Ann (Annie) Miles (1940–2021)

Ann (Annie) Miles was an actress, stuntwoman, Playboy bunny, Broadway hairstylist, and model from Malvern (Hot Spring County). Miles began her career as a stuntwoman riding the famous diving horses on Atlantic City’s Steel Pier. Among other stunts on television and film, she performed the “spiderwalk” in director William Friedkin’s 1973 film The Exorcist, a scene that was cut from the film’s original release and for which she was initially uncredited. Miles also worked as a hair and wig stylist on and off Broadway in Manhattan, where she spent the bulk of her career.

Lorena Ann Miles was born in Malvern on February 10, 1940. Her father, Hubert Eastham, later became executive vice president at Pine Bluff National Bank. Miles had a talent for acrobatics as a child. When she was fourteen, she learned to ride horses and a Brahman bull from a local man named Vance. Miles rode in benefit shows and rodeos around Arkansas, where she learned how to use a rope and whip from a man named Peg. She graduated from high school in Star City (Lincoln County). In 1957, Miles was awarded a gymnastics scholarship to Florida State University in Tallahassee. In the summer of 1958, Miles began working for Lorena Carver in Atlantic City, New Jersey, riding the World-Famous High Diving Horses. Miles performed high dives on horseback from a forty-foot tower into a tank on the deck that was fifteen to twenty feet in diameter and just nine feet deep. Miles was the only horse diver on the Steel Pier from 1958 to 1966 and was called in to replace other divers in the summers of 1967 and 1968. During her time at the Steel Pier, Miles met show business icons of the era such as Fabian, Bobby Darin, Louis Armstrong, Conway Twitty, Chubby Checker, and Ricky Nelson.

While with the Steel Pier shows, Miles went to New York City to do publicity for George Hamid Jr., owner of the New Jersey State Fair and the Hamid-Morton Circus. She appeared on What’s My Line? and To Tell the Truth, as well as Who Do You Trust? with Johnny Carson. After leaving the Steel Pier, Miles found a job at the perfume counter at Macy’s in Manhattan. Miles married a man from Florida State, but she returned to Arkansas and filed for divorce a year later. In the mid-1960s, Miles applied for a job as a Playboy Bunny at the New Orleans Playboy Club. She worked there before transferring to the Playboy Club in Manhattan to work as a hostess.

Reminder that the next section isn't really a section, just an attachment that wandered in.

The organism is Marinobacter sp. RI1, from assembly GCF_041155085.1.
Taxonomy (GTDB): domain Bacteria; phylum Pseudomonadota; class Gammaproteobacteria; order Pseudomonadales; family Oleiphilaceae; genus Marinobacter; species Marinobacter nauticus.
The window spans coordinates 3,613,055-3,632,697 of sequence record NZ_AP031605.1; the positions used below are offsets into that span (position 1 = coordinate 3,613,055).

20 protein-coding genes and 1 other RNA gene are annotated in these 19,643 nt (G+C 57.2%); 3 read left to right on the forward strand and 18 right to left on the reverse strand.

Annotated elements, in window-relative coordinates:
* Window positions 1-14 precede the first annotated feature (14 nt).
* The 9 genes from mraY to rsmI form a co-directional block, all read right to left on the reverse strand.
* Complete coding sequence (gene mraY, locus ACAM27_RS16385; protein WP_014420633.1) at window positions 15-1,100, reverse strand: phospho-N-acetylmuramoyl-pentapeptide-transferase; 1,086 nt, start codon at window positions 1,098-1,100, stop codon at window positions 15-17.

While at the Manhattan Playboy Club, Miles auditioned for acting and dancing jobs. She got a job as a dancer on the national tour of the musical Carnival. She received her Actors’ Equity Association card and toured the country performing on the Spanish Web, a rope used in the circus from which acrobats hang by a foot loop or hand loop as a “web sitter” spins the rope from below. Two years later, Miles appeared in Carnival with Liza Minnelli. After landing a Dentyne chewing gum commercial, she joined the Screen Actors Guild (SAG).

While living in Manhattan in the late 1960s and early 1970s, Miles performed stunts on the hidden-camera series Candid Camera and some episodes of McCloud. She also took classes at both the American Academy of Dramatic Arts and the Strasberg Institute, after which she studied acting for three years under Bobby Lewis, a founder of the Actors Studio. To make ends meet, Miles worked as a model in print magazines and took roles in commercials. In 1969, Miles was hired to perform a stunt in the Walter Matheau and Elaine May film A New Leaf. As May’s stunt double, her big stunt for the film involved going over a waterfall in a canoe on location in Maine in October. As was tradition then, Miles was not credited for the scene. In 1972, Miles appeared in Rivals.